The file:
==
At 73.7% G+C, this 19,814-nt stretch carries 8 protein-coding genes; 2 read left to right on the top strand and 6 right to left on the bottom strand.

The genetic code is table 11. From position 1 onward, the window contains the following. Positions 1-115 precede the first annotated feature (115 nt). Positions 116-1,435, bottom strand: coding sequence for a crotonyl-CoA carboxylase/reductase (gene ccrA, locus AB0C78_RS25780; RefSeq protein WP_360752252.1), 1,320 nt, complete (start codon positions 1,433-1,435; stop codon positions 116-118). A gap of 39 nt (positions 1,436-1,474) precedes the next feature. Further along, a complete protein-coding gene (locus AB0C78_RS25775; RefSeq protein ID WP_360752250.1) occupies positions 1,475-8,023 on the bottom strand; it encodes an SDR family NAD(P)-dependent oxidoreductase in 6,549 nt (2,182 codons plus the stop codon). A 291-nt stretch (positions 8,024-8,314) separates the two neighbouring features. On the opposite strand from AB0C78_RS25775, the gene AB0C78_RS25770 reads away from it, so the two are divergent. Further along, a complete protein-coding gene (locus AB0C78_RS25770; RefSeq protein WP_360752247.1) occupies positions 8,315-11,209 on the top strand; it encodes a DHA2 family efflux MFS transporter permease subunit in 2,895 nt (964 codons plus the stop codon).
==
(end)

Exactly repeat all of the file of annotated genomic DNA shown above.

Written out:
At 73.7% G+C, this 19,814-nt stretch carries 8 protein-coding genes; 2 read left to right on the top strand and 6 right to left on the bottom strand.

The genetic code is table 11. From position 1 onward, the window contains the following. Positions 1-115 precede the first annotated feature (115 nt). Positions 116-1,435, bottom strand: coding sequence for a crotonyl-CoA carboxylase/reductase (gene ccrA, locus AB0C78_RS25780; RefSeq protein WP_360752252.1), 1,320 nt, complete (start codon positions 1,433-1,435; stop codon positions 116-118). A gap of 39 nt (positions 1,436-1,474) precedes the next feature. Further along, a complete protein-coding gene (locus AB0C78_RS25775; RefSeq protein ID WP_360752250.1) occupies positions 1,475-8,023 on the bottom strand; it encodes an SDR family NAD(P)-dependent oxidoreductase in 6,549 nt (2,182 codons plus the stop codon). A 291-nt stretch (positions 8,024-8,314) separates the two neighbouring features. On the opposite strand from AB0C78_RS25775, the gene AB0C78_RS25770 reads away from it, so the two are divergent. Further along, a complete protein-coding gene (locus AB0C78_RS25770; RefSeq protein WP_360752247.1) occupies positions 8,315-11,209 on the top strand; it encodes a DHA2 family efflux MFS transporter permease subunit in 2,895 nt (964 codons plus the stop codon).